Babies of unmarried parents were treated as "an inferior sub-species" for decades in Ireland, Irish prime minister Enda Kenny has admitted, as a State inquiry was announced into religious-run institutions used to house pregnant mothers.
A special commission of investigation will examine the high mortality rates at the so-called mother and baby homes for much of the 20th century, the burial practices at these sites and also secret and illegal adoptions and vaccine trials on children.
It is thought about 35,000 unmarried mothers spent time in 10 homes run by religious orders in Ireland.
The inquiry has been ordered after massive national and international focus on the story of one home, run by the Sisters of the Bon Secours in Tuam, Co Galway, where the remains of 796 infants are believed to be buried.
Some lie in the remnants of what was once a concrete septic tank in the grounds of the home.
Mr Kenny said the inquiry will probe the shameful past of Irish society rather than apportion blame to any particular quarter.
"This was Ireland of the (19)20s to the 60s - an Ireland that might be portrayed as a glorious and brilliant past, but in its shadows contained all of these personal cases, where people felt ashamed, felt different, were suppressed, dominated and obviously the question of the treatment in the mother and babies homes is a central part of that," he said.
The Taoiseach said there was a broader question to be answered about the kind of society Ireland was from the foundation of the Free State until the early 1960s.
"This essentially is about the kind of country Ireland was, the kind of country where women in particular were the focus of shame and suppression," he said.
Mr Kenny said babies born out of wedlock "were deemed to be an inferior sub-species".
Dublin's Children's Minister Charlie Flanagan has been charged with determining the scope of the inquiry, in consultation with survivors, campaigners, organisations involved and parliamentarians.
The setting up of the inquiry follows the exposure of horrific levels of clerical abuse in dioceses around Ireland by priests; the abuse over several decades of children in institutions, orphanages, industrial schools; and the use of state-sanctioned, church-run Magdalene laundries for destitute women.
"I believe that Tuam should not be looked at in isolation because over the last century we have had mother and baby homes right up and down the country," Mr Flanagan said.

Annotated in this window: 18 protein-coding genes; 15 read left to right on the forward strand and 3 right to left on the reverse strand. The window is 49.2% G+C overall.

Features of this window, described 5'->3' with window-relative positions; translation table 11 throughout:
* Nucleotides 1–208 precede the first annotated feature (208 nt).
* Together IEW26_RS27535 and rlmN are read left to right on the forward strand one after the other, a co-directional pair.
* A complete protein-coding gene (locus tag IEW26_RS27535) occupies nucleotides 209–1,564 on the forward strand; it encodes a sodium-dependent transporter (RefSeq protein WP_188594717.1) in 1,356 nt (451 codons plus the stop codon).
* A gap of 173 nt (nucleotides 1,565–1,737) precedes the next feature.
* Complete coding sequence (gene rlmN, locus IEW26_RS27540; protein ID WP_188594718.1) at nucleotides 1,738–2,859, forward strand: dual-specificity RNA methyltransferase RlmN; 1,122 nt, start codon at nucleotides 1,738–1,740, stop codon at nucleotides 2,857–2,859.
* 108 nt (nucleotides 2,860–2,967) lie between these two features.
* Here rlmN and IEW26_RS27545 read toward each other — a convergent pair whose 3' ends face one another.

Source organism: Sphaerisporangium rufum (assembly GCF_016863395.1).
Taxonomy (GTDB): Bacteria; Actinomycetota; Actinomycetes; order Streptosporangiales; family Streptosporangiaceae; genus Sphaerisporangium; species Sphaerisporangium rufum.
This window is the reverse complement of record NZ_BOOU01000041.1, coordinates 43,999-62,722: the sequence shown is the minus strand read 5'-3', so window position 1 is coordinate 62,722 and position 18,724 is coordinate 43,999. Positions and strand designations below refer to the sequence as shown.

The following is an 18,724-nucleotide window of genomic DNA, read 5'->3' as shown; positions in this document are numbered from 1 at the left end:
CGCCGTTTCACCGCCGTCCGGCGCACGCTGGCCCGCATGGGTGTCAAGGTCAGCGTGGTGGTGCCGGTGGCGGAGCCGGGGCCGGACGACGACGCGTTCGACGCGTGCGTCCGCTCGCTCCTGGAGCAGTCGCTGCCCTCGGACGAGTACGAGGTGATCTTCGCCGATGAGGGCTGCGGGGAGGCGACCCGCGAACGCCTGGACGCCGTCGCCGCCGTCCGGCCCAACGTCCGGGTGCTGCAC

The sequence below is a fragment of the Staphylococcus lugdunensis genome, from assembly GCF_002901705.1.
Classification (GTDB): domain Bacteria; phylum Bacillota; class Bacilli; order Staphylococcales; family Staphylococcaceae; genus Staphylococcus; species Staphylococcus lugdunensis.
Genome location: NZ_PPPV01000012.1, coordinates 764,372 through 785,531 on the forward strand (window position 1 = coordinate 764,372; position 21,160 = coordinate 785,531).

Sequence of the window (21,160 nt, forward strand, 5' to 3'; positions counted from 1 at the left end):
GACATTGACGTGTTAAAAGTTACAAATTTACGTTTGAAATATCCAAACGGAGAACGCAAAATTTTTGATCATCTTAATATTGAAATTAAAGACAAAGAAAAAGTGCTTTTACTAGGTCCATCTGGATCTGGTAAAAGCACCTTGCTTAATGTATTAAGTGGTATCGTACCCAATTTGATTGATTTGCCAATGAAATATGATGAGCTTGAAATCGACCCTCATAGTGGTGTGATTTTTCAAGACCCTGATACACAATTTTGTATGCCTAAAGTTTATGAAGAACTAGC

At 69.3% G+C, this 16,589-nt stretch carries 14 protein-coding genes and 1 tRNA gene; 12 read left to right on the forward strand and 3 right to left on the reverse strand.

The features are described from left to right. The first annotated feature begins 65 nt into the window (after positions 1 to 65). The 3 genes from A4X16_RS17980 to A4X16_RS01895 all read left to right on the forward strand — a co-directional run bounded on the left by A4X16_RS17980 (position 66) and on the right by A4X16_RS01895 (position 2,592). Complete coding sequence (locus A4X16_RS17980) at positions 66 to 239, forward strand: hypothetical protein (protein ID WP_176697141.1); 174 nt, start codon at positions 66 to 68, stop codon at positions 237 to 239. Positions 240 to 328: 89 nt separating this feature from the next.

"It's absolutely essential that we establish the facts and in this regard it's a time for sensitivity rather than sensationalism, a time for seeking the truth rather than indulging in speculation."
Mr Flanagan told RTE Radio the inquiry will be formally established after a cross departmental review of files in relation to mother and baby homes reports back to Government by the end of the month.
Outside of Tuam three other mother and baby homes have little angels plots believed to hold the remains of another 3,200 babies and infants. They are Sean Ross Abbey, Tipperary - where the story of Philomena Lee began - Bessborough, Co Cork, and Castlepollard, Co Westmeath.
Infant mortality rates ranged from 30-50% in some of the homes in the 1930s and 1940s.
As part of the inquiry the Catholic and Protestant churches that had any involvement with the homes, or links to religious orders which ran them, are to be asked to open all their records.
Health authorities were given files from many orders after the institutes closed.
Mr Flanagan said he would like the inquiry to be carried out in public even though documents which are private and personal would have to be examined.
"I'm seeking national consensus and I'm asking people to buy into this process so we at last get to the truth," the minister said.
Opposition leaders have demanded counselling services be set up for the survivors of the homes and other traumatised by them.
Ashley Balbirnie, chief executive of the Irish Society for the Prevention of Cruelty to Children (ISPCC), said it feared the Tuam revelations are just the tip of the iceberg.
"We as a society are judged by how we treat children," he said.
"We need to learn from the past and treat our children with the respect and dignity that is their right."
Tanya Ward, chief executive of the Children's Rights Alliance, said the inquiry is a first step in establishing the truth about the mothers and babies homes.
"Uncovering the dark history of how we treated unmarried mothers and their children is vital for us to truly acknowledge and understand our past," she said.
"This is the missing piece of the jigsaw."
In a statement, Catholic bishops in Ireland apologised for the Church's part in the harrowing conditions that are " continuing to emerge" of life and death in mother and baby homes.
"It is disturbing that the residents of these homes suffered disproportionately high levels of mortality and malnutrition, disease and destitution," it states.
"Sadly we are being reminded of a time when unmarried mothers were often judged, stigmatised and rejected by society, including the Church."
Welcoming the State inquiry, the bishops said: " It is important that the commission, and all of us, approach these matters with compassion, determination and objectivity. We need to find out more about what this period in our social history was really like and to consider the legacy it has left us as a people."
They added: "The Investigation should inquire into how these homes were funded and, crucially, how adoptions were organised, processed and followed up."
The bishops called on anyone involved in setting up, running or overseeing the homes or adoption agencies to gather evidence that could help the probe.
"We will continue to work at a local level to ensure that burial sites are appropriately marked so that the deceased and their families will be recognised with dignity and never be forgotten," they said.